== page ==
14. 14. solution from the lower portion of the reaction zone, one pound-mole of ethylene dichloride and two pound moles of ammonia per minute are charged as make-up to the reaction zone. The superiority of the present process to those of the prior art is obvious when it is considered that reaction of stoichiometric proportions of aliphatic halide and ammonia would ordinarily produce substantial amounts of the undesirable by-products and commercially inadequate yields of the desired primary amine. For example, when ethylene dichloride and ammonia are reacted in theoretical proportions, polyethylene p olyamines are formed as principal products and relatively little of the desired product, ethylene diamine, is obtained. In the present process, however, due to the fractionation which takes place in the reaction zone, the reaction occurs in the presence of an extremely high ratio of ammonia to ethylene dichloride and, therefore, satisfactory yields of ethylene diamine are obtained with substantially no formation of polyethylene polyamines. The heat of reaction is usually sufficient to maintain an adequate reaction temperature in the central portion of the reaction zone so that no additional heat is ordinarily required at this point Any excess heat which is generated by the reaction may be removed by cooling and condensing the ammonia overhead and refluxing or recycling the cooled ammonia to the reaction zone. If necessary, heat may be supplied to the lower portion of the reaction zone or fractionating column or to a separate stripper section to insure the removal of dissolved aliphatic halide and ammonia from the effluent aqueous product-bearing solution. Water is charged to the reaction zone in an amount sufficient to maintain all of the reaction product in aqueous solution. Suitable holding times are automatically provided in the present method by controlling the product take-off rate and the reactant charge rate. The temperatures and pressures which are suitable for use in the present process vary, depending upon the aliphatic halide employed! in the reaction. Ordinarily, temperatures of about 30 to 40 C. in the upper portion of the reaction zone or fractionating tower and from about 100 to 2009 C. in the lower portion of the reaction zone are suitable. Suitable pressures include those from about atmospheric to about 300 pounds per square inch or more. In a modification of the present process, part of the water charged to the reaction zone may carry with it a suitable proportion of a water-soluble non-volatile alkali provided that the alkali is charged to the reaction zone at apoint below that at which appreciable quantities of aliphatic halide are present. Although any water-soluble non-volatile alkali may be used, sodium hydroxide is preferred because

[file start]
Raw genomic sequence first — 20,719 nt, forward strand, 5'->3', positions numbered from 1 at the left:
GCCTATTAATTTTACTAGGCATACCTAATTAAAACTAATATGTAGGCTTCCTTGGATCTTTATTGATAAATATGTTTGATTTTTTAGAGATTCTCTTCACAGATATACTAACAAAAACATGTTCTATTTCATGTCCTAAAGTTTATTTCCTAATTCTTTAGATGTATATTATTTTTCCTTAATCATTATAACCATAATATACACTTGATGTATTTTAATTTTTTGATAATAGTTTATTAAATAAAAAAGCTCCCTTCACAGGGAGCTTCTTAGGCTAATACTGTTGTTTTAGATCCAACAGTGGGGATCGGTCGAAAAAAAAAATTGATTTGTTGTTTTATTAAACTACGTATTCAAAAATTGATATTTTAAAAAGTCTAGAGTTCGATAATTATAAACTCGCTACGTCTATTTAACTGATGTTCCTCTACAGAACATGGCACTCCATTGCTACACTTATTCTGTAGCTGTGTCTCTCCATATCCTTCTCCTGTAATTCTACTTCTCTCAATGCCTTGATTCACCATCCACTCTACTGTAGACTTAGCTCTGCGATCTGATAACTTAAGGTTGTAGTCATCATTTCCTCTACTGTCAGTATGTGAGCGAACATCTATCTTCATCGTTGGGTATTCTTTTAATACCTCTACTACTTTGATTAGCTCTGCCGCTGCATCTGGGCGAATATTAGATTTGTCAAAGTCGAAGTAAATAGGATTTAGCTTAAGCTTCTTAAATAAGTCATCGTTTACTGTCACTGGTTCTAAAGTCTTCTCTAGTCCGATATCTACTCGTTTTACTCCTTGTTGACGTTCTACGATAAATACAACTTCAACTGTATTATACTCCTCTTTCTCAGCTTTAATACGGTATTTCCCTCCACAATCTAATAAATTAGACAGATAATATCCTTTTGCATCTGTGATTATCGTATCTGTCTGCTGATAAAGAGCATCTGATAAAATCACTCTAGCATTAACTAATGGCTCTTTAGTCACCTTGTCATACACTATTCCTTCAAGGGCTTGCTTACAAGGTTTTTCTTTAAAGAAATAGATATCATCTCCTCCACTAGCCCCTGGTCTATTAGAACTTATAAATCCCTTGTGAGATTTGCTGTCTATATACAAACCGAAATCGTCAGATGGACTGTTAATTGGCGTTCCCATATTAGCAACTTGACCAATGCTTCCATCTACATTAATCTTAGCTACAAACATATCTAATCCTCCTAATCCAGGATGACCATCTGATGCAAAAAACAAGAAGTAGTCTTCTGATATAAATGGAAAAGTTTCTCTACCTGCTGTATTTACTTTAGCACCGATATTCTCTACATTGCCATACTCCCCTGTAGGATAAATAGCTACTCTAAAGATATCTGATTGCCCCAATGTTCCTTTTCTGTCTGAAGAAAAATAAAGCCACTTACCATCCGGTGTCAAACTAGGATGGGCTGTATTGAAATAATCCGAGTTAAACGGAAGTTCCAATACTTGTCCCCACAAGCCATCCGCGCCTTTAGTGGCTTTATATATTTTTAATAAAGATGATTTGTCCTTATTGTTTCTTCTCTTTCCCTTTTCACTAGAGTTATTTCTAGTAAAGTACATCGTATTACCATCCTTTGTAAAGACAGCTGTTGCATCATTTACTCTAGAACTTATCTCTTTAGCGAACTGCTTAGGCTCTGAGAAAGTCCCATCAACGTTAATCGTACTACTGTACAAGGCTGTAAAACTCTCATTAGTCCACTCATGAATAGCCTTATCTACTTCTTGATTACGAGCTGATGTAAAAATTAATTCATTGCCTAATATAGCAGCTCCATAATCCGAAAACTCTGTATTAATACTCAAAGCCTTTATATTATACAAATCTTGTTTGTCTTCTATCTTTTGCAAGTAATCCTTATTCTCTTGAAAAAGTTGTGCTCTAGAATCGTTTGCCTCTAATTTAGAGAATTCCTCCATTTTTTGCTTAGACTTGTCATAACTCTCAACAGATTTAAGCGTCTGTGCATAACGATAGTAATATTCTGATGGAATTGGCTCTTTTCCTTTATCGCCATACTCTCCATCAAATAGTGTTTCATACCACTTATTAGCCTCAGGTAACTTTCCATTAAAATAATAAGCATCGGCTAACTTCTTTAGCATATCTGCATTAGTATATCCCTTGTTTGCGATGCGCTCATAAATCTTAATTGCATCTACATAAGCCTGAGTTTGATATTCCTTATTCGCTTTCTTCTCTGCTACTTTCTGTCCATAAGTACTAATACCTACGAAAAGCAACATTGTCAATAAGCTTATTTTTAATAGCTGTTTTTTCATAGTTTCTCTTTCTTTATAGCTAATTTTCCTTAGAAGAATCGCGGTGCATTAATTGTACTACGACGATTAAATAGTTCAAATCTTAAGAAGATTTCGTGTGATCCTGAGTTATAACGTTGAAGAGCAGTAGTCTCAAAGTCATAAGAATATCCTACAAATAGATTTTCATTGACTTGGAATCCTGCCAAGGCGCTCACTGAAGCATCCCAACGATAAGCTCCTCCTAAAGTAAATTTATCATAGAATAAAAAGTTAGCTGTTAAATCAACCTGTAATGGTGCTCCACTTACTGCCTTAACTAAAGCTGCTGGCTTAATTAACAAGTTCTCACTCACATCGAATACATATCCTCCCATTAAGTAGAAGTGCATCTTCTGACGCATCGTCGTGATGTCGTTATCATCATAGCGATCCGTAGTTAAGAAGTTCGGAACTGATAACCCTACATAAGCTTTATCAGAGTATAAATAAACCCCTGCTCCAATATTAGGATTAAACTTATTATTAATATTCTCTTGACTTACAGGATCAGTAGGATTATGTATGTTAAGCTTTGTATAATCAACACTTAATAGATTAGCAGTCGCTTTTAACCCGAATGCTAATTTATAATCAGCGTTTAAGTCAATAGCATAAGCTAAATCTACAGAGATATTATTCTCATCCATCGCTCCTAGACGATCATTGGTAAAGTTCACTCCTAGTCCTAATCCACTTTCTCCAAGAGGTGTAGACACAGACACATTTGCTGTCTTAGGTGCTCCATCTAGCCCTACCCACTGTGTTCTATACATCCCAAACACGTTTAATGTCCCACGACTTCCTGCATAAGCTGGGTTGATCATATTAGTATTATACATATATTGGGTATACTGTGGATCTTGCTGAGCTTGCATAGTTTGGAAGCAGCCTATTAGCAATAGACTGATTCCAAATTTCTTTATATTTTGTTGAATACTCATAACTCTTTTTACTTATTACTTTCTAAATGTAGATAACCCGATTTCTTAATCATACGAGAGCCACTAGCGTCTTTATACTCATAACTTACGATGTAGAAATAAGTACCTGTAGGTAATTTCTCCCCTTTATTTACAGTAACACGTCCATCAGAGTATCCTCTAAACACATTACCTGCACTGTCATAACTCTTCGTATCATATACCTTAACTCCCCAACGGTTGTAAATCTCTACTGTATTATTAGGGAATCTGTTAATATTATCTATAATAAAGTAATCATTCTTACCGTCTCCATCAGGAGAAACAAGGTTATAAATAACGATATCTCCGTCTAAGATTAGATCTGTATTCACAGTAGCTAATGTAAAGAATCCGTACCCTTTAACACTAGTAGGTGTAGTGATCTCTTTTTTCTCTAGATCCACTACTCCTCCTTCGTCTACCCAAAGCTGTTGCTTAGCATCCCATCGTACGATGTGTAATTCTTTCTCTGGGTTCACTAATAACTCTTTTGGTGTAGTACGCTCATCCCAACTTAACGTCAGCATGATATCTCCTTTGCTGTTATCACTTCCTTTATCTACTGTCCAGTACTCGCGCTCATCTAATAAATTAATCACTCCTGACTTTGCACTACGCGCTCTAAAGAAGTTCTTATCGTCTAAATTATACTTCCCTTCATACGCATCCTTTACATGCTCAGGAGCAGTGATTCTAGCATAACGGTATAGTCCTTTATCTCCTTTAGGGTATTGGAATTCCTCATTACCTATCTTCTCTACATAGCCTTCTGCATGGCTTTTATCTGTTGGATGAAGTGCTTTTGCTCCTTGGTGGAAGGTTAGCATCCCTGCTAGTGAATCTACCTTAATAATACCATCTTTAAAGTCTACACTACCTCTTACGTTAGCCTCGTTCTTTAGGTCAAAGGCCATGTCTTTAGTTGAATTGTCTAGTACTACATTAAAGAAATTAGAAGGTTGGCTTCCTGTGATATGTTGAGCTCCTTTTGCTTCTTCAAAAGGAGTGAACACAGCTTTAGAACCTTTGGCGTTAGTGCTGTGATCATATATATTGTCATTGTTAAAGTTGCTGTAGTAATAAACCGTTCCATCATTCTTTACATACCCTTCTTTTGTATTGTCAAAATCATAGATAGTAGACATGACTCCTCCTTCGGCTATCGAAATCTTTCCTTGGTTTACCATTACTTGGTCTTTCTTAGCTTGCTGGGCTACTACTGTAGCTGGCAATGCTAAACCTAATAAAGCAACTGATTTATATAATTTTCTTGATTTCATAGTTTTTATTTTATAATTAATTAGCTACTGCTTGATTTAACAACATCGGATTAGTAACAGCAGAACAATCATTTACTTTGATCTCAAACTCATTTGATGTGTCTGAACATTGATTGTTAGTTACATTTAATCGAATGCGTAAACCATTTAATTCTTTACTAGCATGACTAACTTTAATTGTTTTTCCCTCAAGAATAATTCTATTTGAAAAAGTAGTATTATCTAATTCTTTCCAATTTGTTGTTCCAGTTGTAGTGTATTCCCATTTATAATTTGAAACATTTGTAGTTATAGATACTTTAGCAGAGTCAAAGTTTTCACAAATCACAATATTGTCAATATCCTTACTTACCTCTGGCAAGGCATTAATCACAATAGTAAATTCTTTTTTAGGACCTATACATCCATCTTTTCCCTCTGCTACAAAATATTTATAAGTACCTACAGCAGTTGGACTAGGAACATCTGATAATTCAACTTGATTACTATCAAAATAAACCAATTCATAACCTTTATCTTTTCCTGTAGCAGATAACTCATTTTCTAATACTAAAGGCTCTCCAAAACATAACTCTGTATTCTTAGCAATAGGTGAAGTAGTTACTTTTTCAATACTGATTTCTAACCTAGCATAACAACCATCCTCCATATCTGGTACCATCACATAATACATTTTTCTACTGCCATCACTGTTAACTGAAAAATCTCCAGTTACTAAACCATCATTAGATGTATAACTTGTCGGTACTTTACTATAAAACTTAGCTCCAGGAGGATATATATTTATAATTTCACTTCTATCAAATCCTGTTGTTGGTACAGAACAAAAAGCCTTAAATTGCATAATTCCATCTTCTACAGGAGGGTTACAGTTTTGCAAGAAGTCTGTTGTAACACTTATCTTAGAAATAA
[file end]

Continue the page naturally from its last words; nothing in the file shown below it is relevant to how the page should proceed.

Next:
15. 15. of its low cost and ready availability. Some water is ordinarily charged to the reaction zone at a higher point in order to depress the vapor pressure of ammonia and insure the solution of the primary amine hydrohalide product. Charging the aqueous alkali to the reaction zone or fractionating tower at a point below that at which substantial amounts of aliphatic halide are present avoids hydrolysis of the aliphatic halide and converts the primary amine hydrohalide product and any ammonium halide present to the free amine or ammonia and alkali halide. The relatively vol tile ammonia thus liberated is returned to the central portion of the reaction zone as described above. Water and sodium chloride are of much lower volatility than any of the other substances present in the system described above and are, therefore, easily removed from the lower portion of the reaction zone as an aqueous solution. The introduction of alkali produces additional heat in the reaction zone and liberates this heat at a point of maximum usefuLness. In the modification of the present process in which no alkali is introduced into the reaction zone, the effluent aqueous solution contains the primary amine hydrohalide which may be neutralized separately. This method wastes the heat of neutralization. The primary amine product may be removed from the aqueous salt solution, obtained as. described above, as an azeotrope with water or as the anhydirous amine by conventional methods. The process of the present invention is useful for the ammoniation of aliphatic halides where the 'water azeotrope of the halide to be converted has a boiling point above that of ammonia (-33 C. at standard conditions) and below the boiling point of water. In the modification of the present invention in which a water-soluble non-volatile alkali is employed, suitable aliphatic halides are those which form water azeotropes distilling at temperatures below that at which the water azeotrope of the primary amine corresponding to the halide has a substantial vapor pressure. In other words, alkali may be used only with aliphatic halides whose water azeotropes have relatively low boiling points, whereas in the modification of the present invention in which no alkali is employed, aliphatic halides which form water azeotropes boiling at relatively high temperatures but still below the boiling point of 'water may be used since the product is obtained in the form of the relatively less volatile primary aliphatic amine hydrohalide. In general, then, it is necessary to seleot aliphatic halide reactants which can be volatilized from an aqueous